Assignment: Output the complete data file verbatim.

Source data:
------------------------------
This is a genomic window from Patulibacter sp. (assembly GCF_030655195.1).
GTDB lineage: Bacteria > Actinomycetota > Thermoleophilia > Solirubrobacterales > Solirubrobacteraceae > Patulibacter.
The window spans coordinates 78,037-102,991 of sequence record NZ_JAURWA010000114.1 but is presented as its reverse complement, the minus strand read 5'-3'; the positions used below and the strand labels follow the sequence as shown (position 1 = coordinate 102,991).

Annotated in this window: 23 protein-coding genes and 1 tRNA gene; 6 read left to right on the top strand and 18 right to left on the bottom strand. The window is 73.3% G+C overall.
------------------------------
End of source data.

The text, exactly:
This is a genomic window from Patulibacter sp. (assembly GCF_030655195.1).
GTDB lineage: Bacteria > Actinomycetota > Thermoleophilia > Solirubrobacterales > Solirubrobacteraceae > Patulibacter.
The window spans coordinates 78,037-102,991 of sequence record NZ_JAURWA010000114.1 but is presented as its reverse complement, the minus strand read 5'-3'; the positions used below and the strand labels follow the sequence as shown (position 1 = coordinate 102,991).

Annotated in this window: 23 protein-coding genes and 1 tRNA gene; 6 read left to right on the top strand and 18 right to left on the bottom strand. The window is 73.3% G+C overall.